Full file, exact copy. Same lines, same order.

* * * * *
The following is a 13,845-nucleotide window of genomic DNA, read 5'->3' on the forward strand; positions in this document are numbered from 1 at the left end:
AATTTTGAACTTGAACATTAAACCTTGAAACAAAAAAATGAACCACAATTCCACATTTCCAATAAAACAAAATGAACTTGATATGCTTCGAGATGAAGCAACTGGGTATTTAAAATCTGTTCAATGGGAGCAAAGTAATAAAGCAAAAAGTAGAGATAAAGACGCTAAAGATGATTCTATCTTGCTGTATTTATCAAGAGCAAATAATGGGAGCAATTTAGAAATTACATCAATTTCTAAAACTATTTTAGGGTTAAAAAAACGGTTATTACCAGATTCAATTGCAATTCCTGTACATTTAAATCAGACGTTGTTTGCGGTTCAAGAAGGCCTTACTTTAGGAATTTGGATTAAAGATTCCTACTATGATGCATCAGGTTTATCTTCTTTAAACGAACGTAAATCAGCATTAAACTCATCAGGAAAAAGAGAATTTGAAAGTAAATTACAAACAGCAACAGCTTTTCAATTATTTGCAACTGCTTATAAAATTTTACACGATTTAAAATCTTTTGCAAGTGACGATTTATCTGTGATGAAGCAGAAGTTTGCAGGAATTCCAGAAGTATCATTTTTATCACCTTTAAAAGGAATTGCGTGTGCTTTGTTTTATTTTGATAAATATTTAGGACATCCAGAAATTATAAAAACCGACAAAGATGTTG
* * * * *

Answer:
The following is a 13,845-nucleotide window of genomic DNA, read 5'->3' on the forward strand; positions in this document are numbered from 1 at the left end:
AATTTTGAACTTGAACATTAAACCTTGAAACAAAAAAATGAACCACAATTCCACATTTCCAATAAAACAAAATGAACTTGATATGCTTCGAGATGAAGCAACTGGGTATTTAAAATCTGTTCAATGGGAGCAAAGTAATAAAGCAAAAAGTAGAGATAAAGACGCTAAAGATGATTCTATCTTGCTGTATTTATCAAGAGCAAATAATGGGAGCAATTTAGAAATTACATCAATTTCTAAAACTATTTTAGGGTTAAAAAAACGGTTATTACCAGATTCAATTGCAATTCCTGTACATTTAAATCAGACGTTGTTTGCGGTTCAAGAAGGCCTTACTTTAGGAATTTGGATTAAAGATTCCTACTATGATGCATCAGGTTTATCTTCTTTAAACGAACGTAAATCAGCATTAAACTCATCAGGAAAAAGAGAATTTGAAAGTAAATTACAAACAGCAACAGCTTTTCAATTATTTGCAACTGCTTATAAAATTTTACACGATTTAAAATCTTTTGCAAGTGACGATTTATCTGTGATGAAGCAGAAGTTTGCAGGAATTCCAGAAGTATCATTTTTATCACCTTTAAAAGGAATTGCGTGTGCTTTGTTTTATTTTGATAAATATTTAGGACATCCAGAAATTATAAAAACCGACAAAGATGTTG